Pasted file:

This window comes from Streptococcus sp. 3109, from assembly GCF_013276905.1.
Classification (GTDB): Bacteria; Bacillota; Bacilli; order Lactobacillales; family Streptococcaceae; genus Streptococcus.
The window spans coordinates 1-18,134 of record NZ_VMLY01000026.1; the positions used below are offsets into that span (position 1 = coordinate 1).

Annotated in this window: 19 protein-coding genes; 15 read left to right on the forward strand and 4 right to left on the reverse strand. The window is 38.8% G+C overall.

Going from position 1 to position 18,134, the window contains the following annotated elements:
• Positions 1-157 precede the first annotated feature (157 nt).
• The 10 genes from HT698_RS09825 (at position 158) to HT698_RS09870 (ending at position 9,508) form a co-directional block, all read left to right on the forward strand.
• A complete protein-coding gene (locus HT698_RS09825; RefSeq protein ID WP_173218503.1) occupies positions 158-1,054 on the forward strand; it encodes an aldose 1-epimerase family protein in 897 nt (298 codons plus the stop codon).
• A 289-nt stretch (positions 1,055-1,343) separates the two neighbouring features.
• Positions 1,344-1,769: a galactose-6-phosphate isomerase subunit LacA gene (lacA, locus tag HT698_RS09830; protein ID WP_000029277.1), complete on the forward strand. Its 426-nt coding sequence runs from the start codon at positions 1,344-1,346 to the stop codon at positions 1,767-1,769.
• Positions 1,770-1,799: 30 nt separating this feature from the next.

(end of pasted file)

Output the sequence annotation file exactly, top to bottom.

This window comes from Streptococcus sp. 3109, from assembly GCF_013276905.1.
Classification (GTDB): Bacteria; Bacillota; Bacilli; order Lactobacillales; family Streptococcaceae; genus Streptococcus.
The window spans coordinates 1-18,134 of record NZ_VMLY01000026.1; the positions used below are offsets into that span (position 1 = coordinate 1).

Annotated in this window: 19 protein-coding genes; 15 read left to right on the forward strand and 4 right to left on the reverse strand. The window is 38.8% G+C overall.

Going from position 1 to position 18,134, the window contains the following annotated elements:
• Positions 1-157 precede the first annotated feature (157 nt).
• The 10 genes from HT698_RS09825 (at position 158) to HT698_RS09870 (ending at position 9,508) form a co-directional block, all read left to right on the forward strand.
• A complete protein-coding gene (locus HT698_RS09825; RefSeq protein ID WP_173218503.1) occupies positions 158-1,054 on the forward strand; it encodes an aldose 1-epimerase family protein in 897 nt (298 codons plus the stop codon).
• A 289-nt stretch (positions 1,055-1,343) separates the two neighbouring features.
• Positions 1,344-1,769: a galactose-6-phosphate isomerase subunit LacA gene (lacA, locus tag HT698_RS09830; protein ID WP_000029277.1), complete on the forward strand. Its 426-nt coding sequence runs from the start codon at positions 1,344-1,346 to the stop codon at positions 1,767-1,769.
• Positions 1,770-1,799: 30 nt separating this feature from the next.